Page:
United Passions (2015)

Is there anything worse than the corporate video? You know the kind of thing, a promotional film produced by, say, an oil conglomerate to make out they care about the environment and aren’t just a bunch of profiteering bastards. But it takes a special kind of arrogance to give such a vanity project a full theatrical release, so hats off to world football’s governing body, FIFA, which attempted to offset its reputation for corruption and scandal with this absurd 2015 movie.

Before we get on to how rubbish the film is let’s consider the rubbish timing. United Passions hit US cinemas the same month the Feds launched an investigation into corruption, fraud and other administrative skulduggery at FIFA, which culminated in a raid on FIFA’s headquarters and the arrest of several officials. Not that the publicity did much to improve box office receipts. The movie took a measly $918 in its opening weekend, suggesting that fewer than 100 people in the whole of the US were bored enough or curious enough to go and see it. The venture is estimated to have left FIFA out of pocket to the tune of about $30 million, which is roughly what they make in kickbacks in a week (probably, allegedly).

United Passions tells the story of the globalisation of football in the 20th century through the eyes of three generations of FIFA president: Jules Rimet, João Havelange and Sepp Blatter, played respectively by Gérard Depardieu, Sam Neill and Tim Roth, all proper actors who really should’ve known better. The casting of Roth as the toad-like Blatter is particularly galling, akin to Robert de Niro playing Sir Phillip Green in ‘BHS: The Movie’. But these are our heroes: not the great football players or managers or fans, but the pen-pushing bureaucrats. In fact, there’s hardly any football in this movie at all, the game itself relegated to a sideshow to the main event of striking sponsorship deals and negotiating World Cups with regimes with questionable human rights records.

The film begins at the turn of the century with the game still run by the dastardly English. “What do those blasted frogs know about the beautiful game?” some old Etonian from the FA asks early on in a scene reminiscent of a Mitchell & Webb sketch. We then rattle through the decades at a rapid pace: it’s the kind of film where a newspaper seller will pop up to shout “Mussolini on the rise in Italy!” so the audience is aware we’ve arrived in the 1920s.

Indeed, the movie is full of random people popping up to make salient points. When Rimet (played by Depardieu channeling René from ‘allo, allo!’), first suggests the idea of a world football championship someone stands up and asks, “is he a madman or a visionary?’ Then sits down again. Rimet then gives a man from Uruguay permission to host the very first World Cup after he promises FIFA “unlimited funds” to do so. It’s a bold, visionary choice for the first tournament. As bold and as visionary, perhaps, as selling the World Cup to a tiny Islamist desert state a century later.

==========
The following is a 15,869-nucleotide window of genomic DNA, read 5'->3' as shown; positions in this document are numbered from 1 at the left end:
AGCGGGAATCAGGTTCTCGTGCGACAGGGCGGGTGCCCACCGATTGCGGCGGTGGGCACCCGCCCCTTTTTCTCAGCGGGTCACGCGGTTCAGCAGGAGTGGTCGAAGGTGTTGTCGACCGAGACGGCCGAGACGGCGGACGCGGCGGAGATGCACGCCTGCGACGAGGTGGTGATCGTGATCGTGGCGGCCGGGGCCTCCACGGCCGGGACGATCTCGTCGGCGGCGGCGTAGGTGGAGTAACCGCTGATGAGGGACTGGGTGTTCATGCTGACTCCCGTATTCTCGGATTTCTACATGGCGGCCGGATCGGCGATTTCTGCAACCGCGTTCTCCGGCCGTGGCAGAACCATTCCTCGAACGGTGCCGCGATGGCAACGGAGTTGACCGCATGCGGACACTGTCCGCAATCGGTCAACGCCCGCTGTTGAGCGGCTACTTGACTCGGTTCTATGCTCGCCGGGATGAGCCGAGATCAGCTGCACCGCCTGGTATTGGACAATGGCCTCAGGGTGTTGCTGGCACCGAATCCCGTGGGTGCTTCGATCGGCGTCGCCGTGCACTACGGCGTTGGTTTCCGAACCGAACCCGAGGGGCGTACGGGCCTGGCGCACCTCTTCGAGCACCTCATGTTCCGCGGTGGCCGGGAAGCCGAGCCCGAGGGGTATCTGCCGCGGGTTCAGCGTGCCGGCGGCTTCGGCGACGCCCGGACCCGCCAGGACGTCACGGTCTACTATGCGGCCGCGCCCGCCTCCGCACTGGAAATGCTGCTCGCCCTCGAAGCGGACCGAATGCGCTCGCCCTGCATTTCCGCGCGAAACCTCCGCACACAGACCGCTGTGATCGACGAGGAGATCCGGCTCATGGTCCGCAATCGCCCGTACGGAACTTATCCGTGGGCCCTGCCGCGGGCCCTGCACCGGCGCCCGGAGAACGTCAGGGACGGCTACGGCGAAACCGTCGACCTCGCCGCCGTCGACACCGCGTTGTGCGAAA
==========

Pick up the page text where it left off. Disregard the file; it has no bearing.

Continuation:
What with those pesky investigations going on in real life, you’d think FIFA would steer clear of how it deals with the murky business of selecting World Cup hosts, but, incredibly, it’s a central theme. Later in the film, Havelange ponders on the ethics of awarding the 1978 World Cup to the brutal military junta in Argentina. “The intellectuals can protest about human rights violations,” he declares. “But whether they’re communists or fascists, they only dream of one thing: football,” – adding as a punchline: “We do more for world peace than the UN.”

It’s about this point when we finally meet Blatter, kitted out in flares and wide-lapelled shirts to signal we’re in the 1970s. He’s appointed Havelange’s successor on the basis that he’s “good at finding money” and is immediately seen to be hustling deals with the likes of Coca-Cola and Adidas. “I don’t know where the money’s gone!” he says in a later scene with FIFA at risk of financial collapse. You want someone to pop up at this point to ask Sepp what happened to all the Coca-Cola and Adidas loot, but for once they don’t. Our hero then gets to work on getting the house in order, single-handedly ridding FIFA of corruption and implementing a zero-tolerance approach to improper conduct. “The slightest breach of ethics will be severely punished,” he tells his charges. This is the same Sepp Blatter that FIFA itself recently banned from having anything to do with football for eight years, by the way.

And that’s about it. There’s a storyline about bringing the World Cup to Africa, which is achieved with the award of the 2010 tournament to South Africa (because FIFA care about coloured people too!), plus the conclusion of a recurring scene about a young girl in some dusty corner of the world who wants to play football with the boys (spoiler: she gets a game, she’s really good, and the boys carry her off into the sunset because football is all inclusive and that).

As an endnote, it was quite an effort to track down this film. I couldn’t get it on DVD or Netflix or anywhere else and resorted to downloading illegally (sue me FIFA!). I’m sure many involved in this movie want it whitewashed from history, but as an example of a bad idea, badly executed, it hits the back of the net.

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